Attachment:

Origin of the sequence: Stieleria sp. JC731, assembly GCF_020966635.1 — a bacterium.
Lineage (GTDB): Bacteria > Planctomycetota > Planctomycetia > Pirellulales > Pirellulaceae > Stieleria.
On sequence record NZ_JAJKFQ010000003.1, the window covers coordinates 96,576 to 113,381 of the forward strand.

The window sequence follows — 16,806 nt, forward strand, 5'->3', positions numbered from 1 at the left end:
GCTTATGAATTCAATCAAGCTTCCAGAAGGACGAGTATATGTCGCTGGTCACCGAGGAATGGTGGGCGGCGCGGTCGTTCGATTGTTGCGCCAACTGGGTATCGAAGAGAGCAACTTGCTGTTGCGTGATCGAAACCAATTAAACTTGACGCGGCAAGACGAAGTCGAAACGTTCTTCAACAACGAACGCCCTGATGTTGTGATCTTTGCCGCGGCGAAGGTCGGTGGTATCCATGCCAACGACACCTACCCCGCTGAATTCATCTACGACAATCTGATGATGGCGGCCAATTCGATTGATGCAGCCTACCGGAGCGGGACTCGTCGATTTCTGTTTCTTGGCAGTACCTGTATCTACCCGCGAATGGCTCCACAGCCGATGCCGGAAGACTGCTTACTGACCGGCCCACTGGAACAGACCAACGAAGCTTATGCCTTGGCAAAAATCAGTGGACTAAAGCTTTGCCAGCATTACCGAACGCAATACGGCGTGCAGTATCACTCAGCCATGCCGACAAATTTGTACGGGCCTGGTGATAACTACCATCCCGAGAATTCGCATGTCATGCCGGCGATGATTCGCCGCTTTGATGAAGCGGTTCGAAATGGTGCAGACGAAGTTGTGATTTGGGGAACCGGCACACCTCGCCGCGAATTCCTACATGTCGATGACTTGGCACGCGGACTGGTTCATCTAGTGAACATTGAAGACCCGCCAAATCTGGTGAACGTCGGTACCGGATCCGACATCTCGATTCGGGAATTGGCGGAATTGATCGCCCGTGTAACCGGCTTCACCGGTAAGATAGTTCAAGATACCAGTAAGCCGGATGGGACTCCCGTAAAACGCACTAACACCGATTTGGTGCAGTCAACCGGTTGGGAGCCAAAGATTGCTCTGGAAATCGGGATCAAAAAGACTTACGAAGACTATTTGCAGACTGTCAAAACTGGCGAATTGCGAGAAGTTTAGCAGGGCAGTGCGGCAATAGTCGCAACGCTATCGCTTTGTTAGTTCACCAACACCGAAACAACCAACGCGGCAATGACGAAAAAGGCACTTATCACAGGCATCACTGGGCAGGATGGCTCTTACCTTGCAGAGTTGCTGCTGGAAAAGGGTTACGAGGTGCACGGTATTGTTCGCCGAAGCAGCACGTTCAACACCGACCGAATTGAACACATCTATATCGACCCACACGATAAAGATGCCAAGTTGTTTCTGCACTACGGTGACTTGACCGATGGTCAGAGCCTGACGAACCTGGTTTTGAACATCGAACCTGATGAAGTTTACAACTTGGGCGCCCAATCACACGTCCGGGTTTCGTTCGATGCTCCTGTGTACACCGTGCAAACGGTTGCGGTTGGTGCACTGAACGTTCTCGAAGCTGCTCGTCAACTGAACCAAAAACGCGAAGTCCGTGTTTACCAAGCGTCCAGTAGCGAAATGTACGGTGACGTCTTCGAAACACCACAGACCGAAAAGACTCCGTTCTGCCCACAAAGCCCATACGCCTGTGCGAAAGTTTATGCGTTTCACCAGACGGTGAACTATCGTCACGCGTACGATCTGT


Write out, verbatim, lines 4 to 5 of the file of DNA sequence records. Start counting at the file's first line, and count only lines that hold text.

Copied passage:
The window sequence follows — 16,806 nt, forward strand, 5'->3', positions numbered from 1 at the left end:
GCTTATGAATTCAATCAAGCTTCCAGAAGGACGAGTATATGTCGCTGGTCACCGAGGAATGGTGGGCGGCGCGGTCGTTCGATTGTTGCGCCAACTGGGTATCGAAGAGAGCAACTTGCTGTTGCGTGATCGAAACCAATTAAACTTGACGCGGCAAGACGAAGTCGAAACGTTCTTCAACAACGAACGCCCTGATGTTGTGATCTTTGCCGCGGCGAAGGTCGGTGGTATCCATGCCAACGACACCTACCCCGCTGAATTCATCTACGACAATCTGATGATGGCGGCCAATTCGATTGATGCAGCCTACCGGAGCGGGACTCGTCGATTTCTGTTTCTTGGCAGTACCTGTATCTACCCGCGAATGGCTCCACAGCCGATGCCGGAAGACTGCTTACTGACCGGCCCACTGGAACAGACCAACGAAGCTTATGCCTTGGCAAAAATCAGTGGACTAAAGCTTTGCCAGCATTACCGAACGCAATACGGCGTGCAGTATCACTCAGCCATGCCGACAAATTTGTACGGGCCTGGTGATAACTACCATCCCGAGAATTCGCATGTCATGCCGGCGATGATTCGCCGCTTTGATGAAGCGGTTCGAAATGGTGCAGACGAAGTTGTGATTTGGGGAACCGGCACACCTCGCCGCGAATTCCTACATGTCGATGACTTGGCACGCGGACTGGTTCATCTAGTGAACATTGAAGACCCGCCAAATCTGGTGAACGTCGGTACCGGATCCGACATCTCGATTCGGGAATTGGCGGAATTGATCGCCCGTGTAACCGGCTTCACCGGTAAGATAGTTCAAGATACCAGTAAGCCGGATGGGACTCCCGTAAAACGCACTAACACCGATTTGGTGCAGTCAACCGGTTGGGAGCCAAAGATTGCTCTGGAAATCGGGATCAAAAAGACTTACGAAGACTATTTGCAGACTGTCAAAACTGGCGAATTGCGAGAAGTTTAGCAGGGCAGTGCGGCAATAGTCGCAACGCTATCGCTTTGTTAGTTCACCAACACCGAAACAACCAACGCGGCAATGACGAAAAAGGCACTTATCACAGGCATCACTGGGCAGGATGGCTCTTACCTTGCAGAGTTGCTGCTGGAAAAGGGTTACGAGGTGCACGGTATTGTTCGCCGAAGCAGCACGTTCAACACCGACCGAATTGAACACATCTATATCGACCCACACGATAAAGATGCCAAGTTGTTTCTGCACTACGGTGACTTGACCGATGGTCAGAGCCTGACGAACCTGGTTTTGAACATCGAACCTGATGAAGTTTACAACTTGGGCGCCCAATCACACGTCCGGGTTTCGTTCGATGCTCCTGTGTACACCGTGCAAACGGTTGCGGTTGGTGCACTGAACGTTCTCGAAGCTGCTCGTCAACTGAACCAAAAACGCGAAGTCCGTGTTTACCAAGCGTCCAGTAGCGAAATGTACGGTGACGTCTTCGAAACACCACAGACCGAAAAGACTCCGTTCTGCCCACAAAGCCCATACGCCTGTGCGAAAGTTTATGCGTTTCACCAGACGGTGAACTATCGTCACGCGTACGATCTGT